Because preferred CDMA platforms should be able to support old, new and future CDMA standards, a highly flexible PN sequence generator is needed. A flexible PN generation architecture must have a high throughput capability to be able to support higher rate PN and orthogonal sequences, and be able to slew or advance the state of the PN generator quickly. Often CDMA signal processing integrated circuits are being developed before the standards are finalized, and when the standards change after hardware has already been released, costly and timeconsuming reworks may be required unless a flexible solution is available.

[0010]
There continues to be a need for highly adaptable receivers and transmitters that can handle multiple protocols in a single piece of hardware. Emerging multimode receivers and transmitters must support multiple CDMA standards, for example, IS95A/B, IS2000, and 3GPP. Each of these CDMA protocols requires a different set of CDMA codes that must be generated and manipulated in different ways. Using separate hardware for each new protocol may not be costeffective, adaptable or practical. Alternatively, performing the code generation in software on a generalpurpose DSP may be difficult because of the extremely large MIPs (millions of instructions per second) requirements, power requirements that may exceed restrictions in portable devices, and limitations on clock frequency that may prevent it from generating the required code at sufficiently rapid rates.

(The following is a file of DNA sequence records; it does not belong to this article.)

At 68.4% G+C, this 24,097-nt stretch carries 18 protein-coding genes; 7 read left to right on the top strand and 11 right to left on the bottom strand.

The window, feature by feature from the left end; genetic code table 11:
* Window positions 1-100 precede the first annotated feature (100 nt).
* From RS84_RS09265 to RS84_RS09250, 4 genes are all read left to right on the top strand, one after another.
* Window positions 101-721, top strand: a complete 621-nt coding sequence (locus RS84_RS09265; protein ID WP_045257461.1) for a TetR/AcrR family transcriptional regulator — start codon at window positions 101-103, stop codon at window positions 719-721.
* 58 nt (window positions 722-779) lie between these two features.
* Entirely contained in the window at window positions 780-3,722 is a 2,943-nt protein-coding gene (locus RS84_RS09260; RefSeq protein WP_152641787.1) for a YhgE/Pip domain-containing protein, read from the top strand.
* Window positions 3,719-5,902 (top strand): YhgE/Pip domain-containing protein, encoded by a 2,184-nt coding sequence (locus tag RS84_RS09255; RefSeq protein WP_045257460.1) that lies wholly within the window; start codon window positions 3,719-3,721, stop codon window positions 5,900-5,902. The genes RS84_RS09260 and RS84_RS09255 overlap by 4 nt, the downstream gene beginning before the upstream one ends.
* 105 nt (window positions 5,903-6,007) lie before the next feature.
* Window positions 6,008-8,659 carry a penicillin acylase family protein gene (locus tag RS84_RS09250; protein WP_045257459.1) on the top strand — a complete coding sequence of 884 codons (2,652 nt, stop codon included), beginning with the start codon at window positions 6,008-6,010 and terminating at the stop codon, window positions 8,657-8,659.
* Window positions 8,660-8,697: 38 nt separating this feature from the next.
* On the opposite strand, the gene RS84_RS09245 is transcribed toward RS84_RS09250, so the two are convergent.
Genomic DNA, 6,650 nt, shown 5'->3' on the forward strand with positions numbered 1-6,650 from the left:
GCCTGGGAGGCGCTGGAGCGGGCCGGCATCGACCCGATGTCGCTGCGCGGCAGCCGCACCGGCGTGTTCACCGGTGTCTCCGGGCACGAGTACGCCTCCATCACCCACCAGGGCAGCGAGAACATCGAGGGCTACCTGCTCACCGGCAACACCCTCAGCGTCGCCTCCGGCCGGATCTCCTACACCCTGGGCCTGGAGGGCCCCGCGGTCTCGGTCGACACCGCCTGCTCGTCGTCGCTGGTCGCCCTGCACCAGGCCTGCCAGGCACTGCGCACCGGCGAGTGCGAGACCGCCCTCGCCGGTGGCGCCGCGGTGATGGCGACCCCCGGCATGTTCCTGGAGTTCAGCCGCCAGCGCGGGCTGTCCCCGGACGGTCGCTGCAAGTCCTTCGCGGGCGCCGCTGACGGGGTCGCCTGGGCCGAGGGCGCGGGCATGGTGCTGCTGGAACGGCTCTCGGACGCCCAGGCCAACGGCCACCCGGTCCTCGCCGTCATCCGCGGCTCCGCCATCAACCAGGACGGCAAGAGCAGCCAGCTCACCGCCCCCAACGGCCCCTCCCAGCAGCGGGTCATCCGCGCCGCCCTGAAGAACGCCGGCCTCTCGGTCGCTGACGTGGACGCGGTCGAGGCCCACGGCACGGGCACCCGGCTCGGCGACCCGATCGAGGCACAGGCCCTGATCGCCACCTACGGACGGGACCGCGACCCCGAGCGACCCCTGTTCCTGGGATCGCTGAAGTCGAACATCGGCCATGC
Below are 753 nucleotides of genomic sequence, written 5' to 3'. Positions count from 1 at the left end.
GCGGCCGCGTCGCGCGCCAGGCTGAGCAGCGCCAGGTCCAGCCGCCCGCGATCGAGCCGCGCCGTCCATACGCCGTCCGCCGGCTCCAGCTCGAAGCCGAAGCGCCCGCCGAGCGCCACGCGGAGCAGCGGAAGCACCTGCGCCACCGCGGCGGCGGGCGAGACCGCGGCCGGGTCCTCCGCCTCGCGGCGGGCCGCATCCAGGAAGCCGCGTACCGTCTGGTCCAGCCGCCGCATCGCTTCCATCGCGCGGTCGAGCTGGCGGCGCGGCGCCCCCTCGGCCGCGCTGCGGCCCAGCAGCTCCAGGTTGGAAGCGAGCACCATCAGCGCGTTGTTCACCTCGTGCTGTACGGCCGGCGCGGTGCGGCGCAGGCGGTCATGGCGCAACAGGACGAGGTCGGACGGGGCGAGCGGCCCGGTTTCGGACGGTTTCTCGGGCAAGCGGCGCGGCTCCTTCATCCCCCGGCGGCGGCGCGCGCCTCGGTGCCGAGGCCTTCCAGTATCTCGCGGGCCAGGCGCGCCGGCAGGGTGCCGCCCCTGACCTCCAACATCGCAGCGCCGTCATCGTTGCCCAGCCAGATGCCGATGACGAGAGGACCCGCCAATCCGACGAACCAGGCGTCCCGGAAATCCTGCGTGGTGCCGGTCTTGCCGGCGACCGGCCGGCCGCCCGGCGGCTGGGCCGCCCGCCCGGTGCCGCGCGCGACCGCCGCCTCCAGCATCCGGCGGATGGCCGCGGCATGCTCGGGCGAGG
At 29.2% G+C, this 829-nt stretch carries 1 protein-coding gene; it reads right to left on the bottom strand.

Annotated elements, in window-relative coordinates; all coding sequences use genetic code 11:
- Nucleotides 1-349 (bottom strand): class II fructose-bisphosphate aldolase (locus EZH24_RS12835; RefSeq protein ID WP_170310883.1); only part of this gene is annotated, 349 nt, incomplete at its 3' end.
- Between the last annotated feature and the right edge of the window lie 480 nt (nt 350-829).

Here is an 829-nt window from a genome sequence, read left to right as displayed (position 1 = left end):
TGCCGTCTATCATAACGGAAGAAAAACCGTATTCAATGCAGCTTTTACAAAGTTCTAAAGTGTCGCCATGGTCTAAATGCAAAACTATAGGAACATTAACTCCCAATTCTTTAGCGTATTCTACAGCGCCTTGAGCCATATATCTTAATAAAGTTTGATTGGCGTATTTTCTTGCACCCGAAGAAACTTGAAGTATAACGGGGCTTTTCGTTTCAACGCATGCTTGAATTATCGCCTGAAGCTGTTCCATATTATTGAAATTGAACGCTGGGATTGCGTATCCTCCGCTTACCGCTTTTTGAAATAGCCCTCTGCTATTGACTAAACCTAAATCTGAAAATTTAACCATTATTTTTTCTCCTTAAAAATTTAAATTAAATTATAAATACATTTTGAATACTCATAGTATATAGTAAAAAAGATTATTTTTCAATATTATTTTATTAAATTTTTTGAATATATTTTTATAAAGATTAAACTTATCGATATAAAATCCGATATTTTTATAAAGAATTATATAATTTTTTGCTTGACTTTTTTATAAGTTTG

[0011]
A preferred code generator, in particular a PN code generator, would be flexible enough to support multiple standards, multimode receivers and transmitters, as well as orthogonal code generation on the same hardware. A preferred PN generator would accommodate the generation of many different types of spreading codes, for example, LFSR, maximallength msequences, Gold sequences, and orthogonal covering codes such as Walsh or orthogonal variable spreading factor (OVSF) codes. It would accommodate the increased lengths and parallel codegeneration requirements that are limited by fixed hardware. The codegeneration unit would support other special purpose codes, such as synchronization codes. The codegeneration architecture would allow extended length PN sequences and parallel generation of code chips, with consideration for low power consumption, low voltage, low operating frequencies, and codegeneration rate requirements.